Deakin University
Browse

File(s) under permanent embargo

Hierarchically Active Poly(vinylidene fluoride) Membrane Fabricated by in Situ Generated Zero-Valent Iron for Fouling Reduction

journal contribution
posted on 2020-01-01, 00:00 authored by Z He, S Mahmud, Shuaifei ZhaoShuaifei Zhao, Y Yang, L Zhu, Y Zhao, Q Zeng, Z Xiong, C Hu
© 2020 American Chemical Society. Sodium hypochlorite (NaClO) solution is a typical cleaning agent for membrane fouling. However, it can damage membrane chemical structures and produce toxic disinfection byproducts, which in turn reduces the membrane performance. This study focuses on the fabrication of active membranes thereby overcoming the limitations of chemical cleaning. A hierarchical active poly(vinylidene fluoride) membrane with polydopamine/polyethyleneimine (PEI) co-supported iron nanoparticle (Fe NP) catalysts was successfully constructed and denoted as a Fe-HP-membrane. The Fe-HP-membrane exhibited excellent advanced oxidation activity with maximum flux recoveries (∼85% with bovine serum albumin [BSA] and ∼95% with humic acid [HA] solutions). After the static experiment of ∼30 days, the BSA proteins and HA successfully desorbed from the membrane surface. Especially, with a trace amount of hydrogen peroxide (H2O2) flowing over the surface of the Fe-HP-membrane, highly exposed active sites were observed. Membrane cleaning showed that the "outside-to-in" active surfaces generated considerable amounts of •OH radicals at the interface of BSA or HA and the fouled membrane. As a result, the unwanted foulants were successfully removed from the membrane interface, enabling multiple use of the Fe-HP-membrane. Therefore, backwashing with a small amount of H2O2 (0.33 wt %) covered ∼20% of the flux. In contrary, backwashing with NaClO (1 wt %) can only achieve a flux recovery of ∼10% after six consecutive BSA filtration cycles. The Fe-HP-membrane exhibited better HA foulant removal (a flux recovery of ∼51%) after backwashing with H2O2 than using NaClO (a flux recovery of ∼43%). Our findings demonstrate a new platform for water treatment and regeneration of fouled membranes.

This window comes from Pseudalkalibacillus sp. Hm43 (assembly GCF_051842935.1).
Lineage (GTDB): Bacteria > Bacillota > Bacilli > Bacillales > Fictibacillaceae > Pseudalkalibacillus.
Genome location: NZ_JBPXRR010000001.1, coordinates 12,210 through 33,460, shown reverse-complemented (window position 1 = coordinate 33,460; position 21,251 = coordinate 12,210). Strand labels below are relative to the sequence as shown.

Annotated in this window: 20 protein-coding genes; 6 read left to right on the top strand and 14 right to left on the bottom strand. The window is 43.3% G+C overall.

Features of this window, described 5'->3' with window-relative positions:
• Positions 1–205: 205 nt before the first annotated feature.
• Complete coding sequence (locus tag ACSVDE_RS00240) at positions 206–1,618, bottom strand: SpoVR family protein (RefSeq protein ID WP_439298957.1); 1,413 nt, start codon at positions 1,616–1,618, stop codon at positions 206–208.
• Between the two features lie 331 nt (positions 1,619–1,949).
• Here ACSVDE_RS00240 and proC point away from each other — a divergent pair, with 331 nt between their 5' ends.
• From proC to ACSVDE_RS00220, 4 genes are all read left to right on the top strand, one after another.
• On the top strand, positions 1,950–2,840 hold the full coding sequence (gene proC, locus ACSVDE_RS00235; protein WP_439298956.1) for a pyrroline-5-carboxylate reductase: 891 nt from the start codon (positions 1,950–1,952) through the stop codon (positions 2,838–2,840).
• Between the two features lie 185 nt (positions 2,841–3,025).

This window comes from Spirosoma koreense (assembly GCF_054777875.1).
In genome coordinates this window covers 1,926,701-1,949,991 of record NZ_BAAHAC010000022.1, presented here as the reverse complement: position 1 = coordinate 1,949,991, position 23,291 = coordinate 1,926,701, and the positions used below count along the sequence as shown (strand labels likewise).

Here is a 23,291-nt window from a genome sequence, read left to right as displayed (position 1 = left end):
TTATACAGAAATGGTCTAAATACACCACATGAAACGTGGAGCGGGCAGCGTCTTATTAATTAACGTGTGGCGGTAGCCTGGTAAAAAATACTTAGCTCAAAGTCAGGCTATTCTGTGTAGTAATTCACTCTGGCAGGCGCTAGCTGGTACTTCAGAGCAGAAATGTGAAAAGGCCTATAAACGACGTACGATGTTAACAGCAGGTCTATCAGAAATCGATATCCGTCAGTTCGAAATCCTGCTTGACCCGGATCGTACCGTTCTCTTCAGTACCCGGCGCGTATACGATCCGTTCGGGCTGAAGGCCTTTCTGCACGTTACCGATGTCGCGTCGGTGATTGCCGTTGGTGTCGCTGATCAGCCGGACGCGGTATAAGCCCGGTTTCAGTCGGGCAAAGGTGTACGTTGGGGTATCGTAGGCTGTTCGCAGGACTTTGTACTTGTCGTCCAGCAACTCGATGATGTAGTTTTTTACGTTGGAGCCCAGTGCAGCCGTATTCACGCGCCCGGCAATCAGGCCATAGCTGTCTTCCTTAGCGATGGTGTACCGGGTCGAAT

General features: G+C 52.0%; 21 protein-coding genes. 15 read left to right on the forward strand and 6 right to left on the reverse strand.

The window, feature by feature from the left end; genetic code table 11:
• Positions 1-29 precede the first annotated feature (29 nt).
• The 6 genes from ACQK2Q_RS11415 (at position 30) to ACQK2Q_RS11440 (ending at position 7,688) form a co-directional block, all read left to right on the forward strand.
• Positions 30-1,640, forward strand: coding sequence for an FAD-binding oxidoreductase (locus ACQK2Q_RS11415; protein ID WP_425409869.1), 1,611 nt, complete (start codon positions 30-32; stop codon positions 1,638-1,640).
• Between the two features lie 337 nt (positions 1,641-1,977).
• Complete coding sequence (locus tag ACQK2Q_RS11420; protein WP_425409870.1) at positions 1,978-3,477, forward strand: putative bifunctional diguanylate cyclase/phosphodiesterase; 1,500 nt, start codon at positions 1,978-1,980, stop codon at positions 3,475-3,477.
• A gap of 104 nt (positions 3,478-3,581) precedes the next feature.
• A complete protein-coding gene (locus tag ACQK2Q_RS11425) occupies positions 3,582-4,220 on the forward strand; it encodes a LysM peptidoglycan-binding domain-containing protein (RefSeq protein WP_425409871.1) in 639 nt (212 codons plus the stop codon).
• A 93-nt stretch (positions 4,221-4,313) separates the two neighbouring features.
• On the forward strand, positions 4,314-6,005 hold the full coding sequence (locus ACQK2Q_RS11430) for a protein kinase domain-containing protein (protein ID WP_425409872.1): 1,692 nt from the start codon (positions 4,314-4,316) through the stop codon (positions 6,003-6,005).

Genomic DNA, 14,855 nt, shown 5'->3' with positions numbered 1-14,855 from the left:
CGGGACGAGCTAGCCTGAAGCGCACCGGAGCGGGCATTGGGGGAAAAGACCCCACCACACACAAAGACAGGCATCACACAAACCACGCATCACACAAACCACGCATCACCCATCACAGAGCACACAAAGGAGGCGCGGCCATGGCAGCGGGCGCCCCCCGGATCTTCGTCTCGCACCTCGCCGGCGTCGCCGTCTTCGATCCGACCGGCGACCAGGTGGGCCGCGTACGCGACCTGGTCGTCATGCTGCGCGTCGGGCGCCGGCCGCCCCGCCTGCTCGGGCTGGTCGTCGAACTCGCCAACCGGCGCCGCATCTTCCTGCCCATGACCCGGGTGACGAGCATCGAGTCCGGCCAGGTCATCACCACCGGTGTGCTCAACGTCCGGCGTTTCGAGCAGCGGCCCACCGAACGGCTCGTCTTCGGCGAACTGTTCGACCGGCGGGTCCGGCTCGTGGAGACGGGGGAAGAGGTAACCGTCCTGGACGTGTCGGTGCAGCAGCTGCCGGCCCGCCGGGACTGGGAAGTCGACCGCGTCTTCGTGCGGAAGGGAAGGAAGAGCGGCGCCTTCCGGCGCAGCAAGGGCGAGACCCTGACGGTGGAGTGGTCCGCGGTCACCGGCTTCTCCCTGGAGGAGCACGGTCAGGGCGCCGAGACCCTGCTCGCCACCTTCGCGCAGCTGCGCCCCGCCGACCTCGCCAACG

History

Journal

ACS Applied Materials and Interfaces

Volume

12

Pagination

10993-11004

Location

Washington, D.C.

ISSN

1944-8244

eISSN

1944-8252

Language

eng

Publication classification

C1 Refereed article in a scholarly journal

Issue

9

Publisher

ACS Publications